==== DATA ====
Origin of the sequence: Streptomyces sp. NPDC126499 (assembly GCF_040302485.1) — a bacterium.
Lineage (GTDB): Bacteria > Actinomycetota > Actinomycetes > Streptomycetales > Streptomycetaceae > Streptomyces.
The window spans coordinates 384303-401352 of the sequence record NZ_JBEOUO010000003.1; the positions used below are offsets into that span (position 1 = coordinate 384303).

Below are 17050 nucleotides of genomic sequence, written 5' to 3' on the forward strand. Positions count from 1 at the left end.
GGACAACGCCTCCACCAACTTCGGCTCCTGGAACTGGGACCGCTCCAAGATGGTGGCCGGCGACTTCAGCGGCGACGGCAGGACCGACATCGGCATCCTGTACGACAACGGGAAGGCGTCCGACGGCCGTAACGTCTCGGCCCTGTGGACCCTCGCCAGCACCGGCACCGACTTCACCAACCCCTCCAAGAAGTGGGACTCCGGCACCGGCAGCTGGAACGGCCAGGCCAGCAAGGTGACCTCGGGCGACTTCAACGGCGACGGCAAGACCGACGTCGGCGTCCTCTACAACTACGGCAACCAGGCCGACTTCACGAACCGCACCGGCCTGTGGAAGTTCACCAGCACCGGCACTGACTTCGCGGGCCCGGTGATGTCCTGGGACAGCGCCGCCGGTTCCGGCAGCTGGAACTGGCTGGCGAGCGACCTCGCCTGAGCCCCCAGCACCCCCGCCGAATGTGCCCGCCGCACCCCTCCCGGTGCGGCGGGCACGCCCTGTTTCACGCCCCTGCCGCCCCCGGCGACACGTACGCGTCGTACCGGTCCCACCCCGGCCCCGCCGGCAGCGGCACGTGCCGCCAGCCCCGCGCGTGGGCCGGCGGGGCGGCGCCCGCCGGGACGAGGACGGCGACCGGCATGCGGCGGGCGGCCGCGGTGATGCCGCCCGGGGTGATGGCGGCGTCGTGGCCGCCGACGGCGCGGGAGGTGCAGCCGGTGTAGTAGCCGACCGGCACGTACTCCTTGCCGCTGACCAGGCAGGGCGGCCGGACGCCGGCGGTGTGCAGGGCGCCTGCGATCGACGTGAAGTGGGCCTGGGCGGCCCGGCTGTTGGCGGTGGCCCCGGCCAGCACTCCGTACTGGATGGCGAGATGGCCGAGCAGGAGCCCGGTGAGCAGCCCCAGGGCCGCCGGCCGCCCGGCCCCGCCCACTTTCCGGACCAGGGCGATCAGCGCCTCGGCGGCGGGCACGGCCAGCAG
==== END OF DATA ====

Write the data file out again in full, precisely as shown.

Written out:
Origin of the sequence: Streptomyces sp. NPDC126499 (assembly GCF_040302485.1) — a bacterium.
Lineage (GTDB): Bacteria > Actinomycetota > Actinomycetes > Streptomycetales > Streptomycetaceae > Streptomyces.
The window spans coordinates 384303-401352 of the sequence record NZ_JBEOUO010000003.1; the positions used below are offsets into that span (position 1 = coordinate 384303).

Below are 17050 nucleotides of genomic sequence, written 5' to 3' on the forward strand. Positions count from 1 at the left end.
GGACAACGCCTCCACCAACTTCGGCTCCTGGAACTGGGACCGCTCCAAGATGGTGGCCGGCGACTTCAGCGGCGACGGCAGGACCGACATCGGCATCCTGTACGACAACGGGAAGGCGTCCGACGGCCGTAACGTCTCGGCCCTGTGGACCCTCGCCAGCACCGGCACCGACTTCACCAACCCCTCCAAGAAGTGGGACTCCGGCACCGGCAGCTGGAACGGCCAGGCCAGCAAGGTGACCTCGGGCGACTTCAACGGCGACGGCAAGACCGACGTCGGCGTCCTCTACAACTACGGCAACCAGGCCGACTTCACGAACCGCACCGGCCTGTGGAAGTTCACCAGCACCGGCACTGACTTCGCGGGCCCGGTGATGTCCTGGGACAGCGCCGCCGGTTCCGGCAGCTGGAACTGGCTGGCGAGCGACCTCGCCTGAGCCCCCAGCACCCCCGCCGAATGTGCCCGCCGCACCCCTCCCGGTGCGGCGGGCACGCCCTGTTTCACGCCCCTGCCGCCCCCGGCGACACGTACGCGTCGTACCGGTCCCACCCCGGCCCCGCCGGCAGCGGCACGTGCCGCCAGCCCCGCGCGTGGGCCGGCGGGGCGGCGCCCGCCGGGACGAGGACGGCGACCGGCATGCGGCGGGCGGCCGCGGTGATGCCGCCCGGGGTGATGGCGGCGTCGTGGCCGCCGACGGCGCGGGAGGTGCAGCCGGTGTAGTAGCCGACCGGCACGTACTCCTTGCCGCTGACCAGGCAGGGCGGCCGGACGCCGGCGGTGTGCAGGGCGCCTGCGATCGACGTGAAGTGGGCCTGGGCGGCCCGGCTGTTGGCGGTGGCCCCGGCCAGCACTCCGTACTGGATGGCGAGATGGCCGAGCAGGAGCCCGGTGAGCAGCCCCAGGGCCGCCGGCCGCCCGGCCCCGCCCACTTTCCGGACCAGGGCGATCAGCGCCTCGGCGGCGGGCACGGCCAGCAG